Open your AdWords account and go to the conversions area to get started:


You can start putting up conversion tracking features for different areas of your campaigns right here.

You have many possibilities, ranging from basic call data through website conversions:


To monitor conversions, you may require more than one of these items, depending on your campaign.

If you want to run AdWords advertisements with call-based extensions, for example, you’ll need more than simply website tracking.

How-to-Track-the-ROI-of-Your-Online-Advertising-CampaignsTo get started, choose the element you want to monitor.

Your website conversions, or those that purchase a product or convert on your site, will be the most prevalent.

To make it easier to remember, choose a tracking type and give it a name and a category:


After that, you’ll want to enter some basic numbers under “Value.”

Remember the equation from the last section?

If your product or service isn’t a direct sale, such as e-commerce, you’ll want to use the lead value as the conversion value.

This will provide you with some quick ROI information without having to go through each transaction.

Save the conversion tracking element after you’re finished, and then install your tag.

I can see you’re already giddy with delight. I know it’s thrilling, so keep it down.

Now scroll down to the “Event snippet” box, where you may choose between two options:


The Page Load option will be the most prevalent.

This basically implies that AdWords will record every time someone visits a page as a conversion.

The trick is to insert this tag on the appropriate page.

Your conversion statistics will be illogical if you put it on your landing page.

You should put it on a thank you page that a user will see once they’ve completed a conversion.

As a result, whenever someone fills out a form on your website, they should be led to a thank-you page. That is where the tag should be placed.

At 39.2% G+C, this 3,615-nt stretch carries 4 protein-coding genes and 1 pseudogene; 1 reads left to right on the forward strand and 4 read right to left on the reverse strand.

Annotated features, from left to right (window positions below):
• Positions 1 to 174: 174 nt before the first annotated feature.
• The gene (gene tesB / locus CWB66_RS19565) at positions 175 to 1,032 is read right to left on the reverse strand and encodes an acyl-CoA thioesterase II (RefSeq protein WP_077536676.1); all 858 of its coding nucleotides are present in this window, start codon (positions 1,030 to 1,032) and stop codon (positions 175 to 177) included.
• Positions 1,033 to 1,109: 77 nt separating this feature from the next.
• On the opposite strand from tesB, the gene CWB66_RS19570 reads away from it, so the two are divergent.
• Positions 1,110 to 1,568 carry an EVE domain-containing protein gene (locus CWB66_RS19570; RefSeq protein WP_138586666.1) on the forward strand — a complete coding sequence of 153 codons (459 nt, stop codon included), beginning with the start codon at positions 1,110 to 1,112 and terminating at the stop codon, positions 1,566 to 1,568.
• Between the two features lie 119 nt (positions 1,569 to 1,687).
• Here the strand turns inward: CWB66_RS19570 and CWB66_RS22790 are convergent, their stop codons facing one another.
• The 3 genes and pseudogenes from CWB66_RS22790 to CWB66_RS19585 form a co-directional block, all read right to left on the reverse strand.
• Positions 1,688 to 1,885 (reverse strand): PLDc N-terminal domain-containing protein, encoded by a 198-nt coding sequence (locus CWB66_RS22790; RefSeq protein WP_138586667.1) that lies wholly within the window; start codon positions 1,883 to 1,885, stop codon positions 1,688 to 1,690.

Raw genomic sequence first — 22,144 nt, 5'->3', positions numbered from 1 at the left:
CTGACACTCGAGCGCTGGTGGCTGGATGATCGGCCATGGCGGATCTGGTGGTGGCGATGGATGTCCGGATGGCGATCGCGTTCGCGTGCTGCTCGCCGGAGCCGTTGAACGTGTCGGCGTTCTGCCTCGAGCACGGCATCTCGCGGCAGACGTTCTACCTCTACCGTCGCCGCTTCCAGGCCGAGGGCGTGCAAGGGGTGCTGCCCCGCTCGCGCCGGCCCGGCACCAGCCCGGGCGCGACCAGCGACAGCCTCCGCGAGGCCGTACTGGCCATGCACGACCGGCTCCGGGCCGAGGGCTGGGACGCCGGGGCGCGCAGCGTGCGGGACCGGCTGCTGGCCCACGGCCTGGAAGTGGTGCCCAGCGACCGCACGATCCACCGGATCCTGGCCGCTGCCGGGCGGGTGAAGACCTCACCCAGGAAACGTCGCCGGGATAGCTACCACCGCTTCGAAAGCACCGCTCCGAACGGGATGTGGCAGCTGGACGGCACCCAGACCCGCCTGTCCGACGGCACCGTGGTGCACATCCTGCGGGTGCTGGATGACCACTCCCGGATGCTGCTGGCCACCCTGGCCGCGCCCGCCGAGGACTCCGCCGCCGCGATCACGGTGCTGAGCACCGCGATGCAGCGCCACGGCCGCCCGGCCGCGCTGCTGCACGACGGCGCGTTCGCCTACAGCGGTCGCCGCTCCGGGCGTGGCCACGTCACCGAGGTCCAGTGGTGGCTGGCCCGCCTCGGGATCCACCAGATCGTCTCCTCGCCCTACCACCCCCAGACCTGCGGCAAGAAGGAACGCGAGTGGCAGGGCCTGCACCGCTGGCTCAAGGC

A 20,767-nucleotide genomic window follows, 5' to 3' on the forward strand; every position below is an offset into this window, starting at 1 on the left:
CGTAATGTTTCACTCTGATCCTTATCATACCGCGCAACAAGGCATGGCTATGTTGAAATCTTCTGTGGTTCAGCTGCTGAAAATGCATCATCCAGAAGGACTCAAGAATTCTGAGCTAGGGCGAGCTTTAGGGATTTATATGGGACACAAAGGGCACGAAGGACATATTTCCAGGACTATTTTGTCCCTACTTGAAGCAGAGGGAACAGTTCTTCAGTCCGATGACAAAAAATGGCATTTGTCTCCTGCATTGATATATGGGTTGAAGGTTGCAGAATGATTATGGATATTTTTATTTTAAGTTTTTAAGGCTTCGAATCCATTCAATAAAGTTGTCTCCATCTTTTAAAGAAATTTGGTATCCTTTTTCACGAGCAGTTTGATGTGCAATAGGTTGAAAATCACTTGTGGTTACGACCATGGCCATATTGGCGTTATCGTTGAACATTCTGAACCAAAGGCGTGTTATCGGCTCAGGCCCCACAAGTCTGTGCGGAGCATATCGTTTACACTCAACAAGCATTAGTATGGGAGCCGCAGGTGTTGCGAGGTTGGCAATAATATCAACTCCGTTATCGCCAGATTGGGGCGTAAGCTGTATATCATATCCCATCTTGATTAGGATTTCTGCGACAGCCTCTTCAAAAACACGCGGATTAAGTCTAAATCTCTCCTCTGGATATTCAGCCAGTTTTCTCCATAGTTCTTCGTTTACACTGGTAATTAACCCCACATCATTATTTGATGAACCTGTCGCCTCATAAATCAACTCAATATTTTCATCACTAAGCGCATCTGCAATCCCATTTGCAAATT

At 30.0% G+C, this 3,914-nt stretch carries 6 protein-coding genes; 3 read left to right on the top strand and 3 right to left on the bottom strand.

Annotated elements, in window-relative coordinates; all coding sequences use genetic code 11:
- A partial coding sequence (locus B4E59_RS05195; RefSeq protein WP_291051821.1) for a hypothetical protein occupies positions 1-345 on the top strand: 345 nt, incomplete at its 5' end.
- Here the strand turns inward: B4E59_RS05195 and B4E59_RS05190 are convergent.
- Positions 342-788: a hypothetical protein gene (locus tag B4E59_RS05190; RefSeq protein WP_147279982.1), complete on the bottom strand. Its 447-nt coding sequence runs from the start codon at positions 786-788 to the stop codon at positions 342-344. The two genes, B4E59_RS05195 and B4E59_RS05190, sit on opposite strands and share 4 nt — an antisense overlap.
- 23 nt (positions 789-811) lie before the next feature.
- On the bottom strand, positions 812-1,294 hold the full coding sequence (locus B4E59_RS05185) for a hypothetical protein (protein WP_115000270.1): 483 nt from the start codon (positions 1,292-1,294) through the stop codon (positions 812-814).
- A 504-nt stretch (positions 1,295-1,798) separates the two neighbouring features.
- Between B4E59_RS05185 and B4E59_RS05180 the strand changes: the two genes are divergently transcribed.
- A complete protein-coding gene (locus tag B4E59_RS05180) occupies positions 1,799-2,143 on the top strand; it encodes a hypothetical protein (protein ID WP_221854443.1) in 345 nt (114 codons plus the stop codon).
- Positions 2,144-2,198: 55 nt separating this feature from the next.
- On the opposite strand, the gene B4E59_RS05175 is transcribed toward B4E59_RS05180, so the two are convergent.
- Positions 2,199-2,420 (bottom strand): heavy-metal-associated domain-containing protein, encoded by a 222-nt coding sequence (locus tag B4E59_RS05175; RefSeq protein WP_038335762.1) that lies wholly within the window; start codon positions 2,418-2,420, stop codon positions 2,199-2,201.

Simply paste the code into the top of your thank you page, and your campaign will be tracked in real time.

If you wish to double-check that your tag is installed successfully, you may utilize the Google Tag Assistant:

Voila! That is all there is to it.

You may now start tracking the foundations of AdWords ROI.

That’s not all, however. This is just the first step in calculating the return on your advertising investment.

It’s time to get down to business.

Configure Facebook Pixels

Because of the many alternatives available, Facebook advertising is fantastic.

The possibilities are almost limitless. You may construct campaigns to achieve practically any objective.

However, this is a part of the issue as well. It’s difficult to figure out how likes, comments, awareness, visits, and clicks convert into new paying clients.

To begin, set up tracking scripts in the same way you would for AdWords.

This is the only method to begin gathering preliminary information on how your campaigns are doing.

Go to your Facebook Ads Manager and click “Pixels” under the Assets section to begin monitoring your Facebook Pixel:


To get started, click the green “Set Up Pixel” button:


Facebook is simple to use since it has a plethora of connectors that make setup a breeze: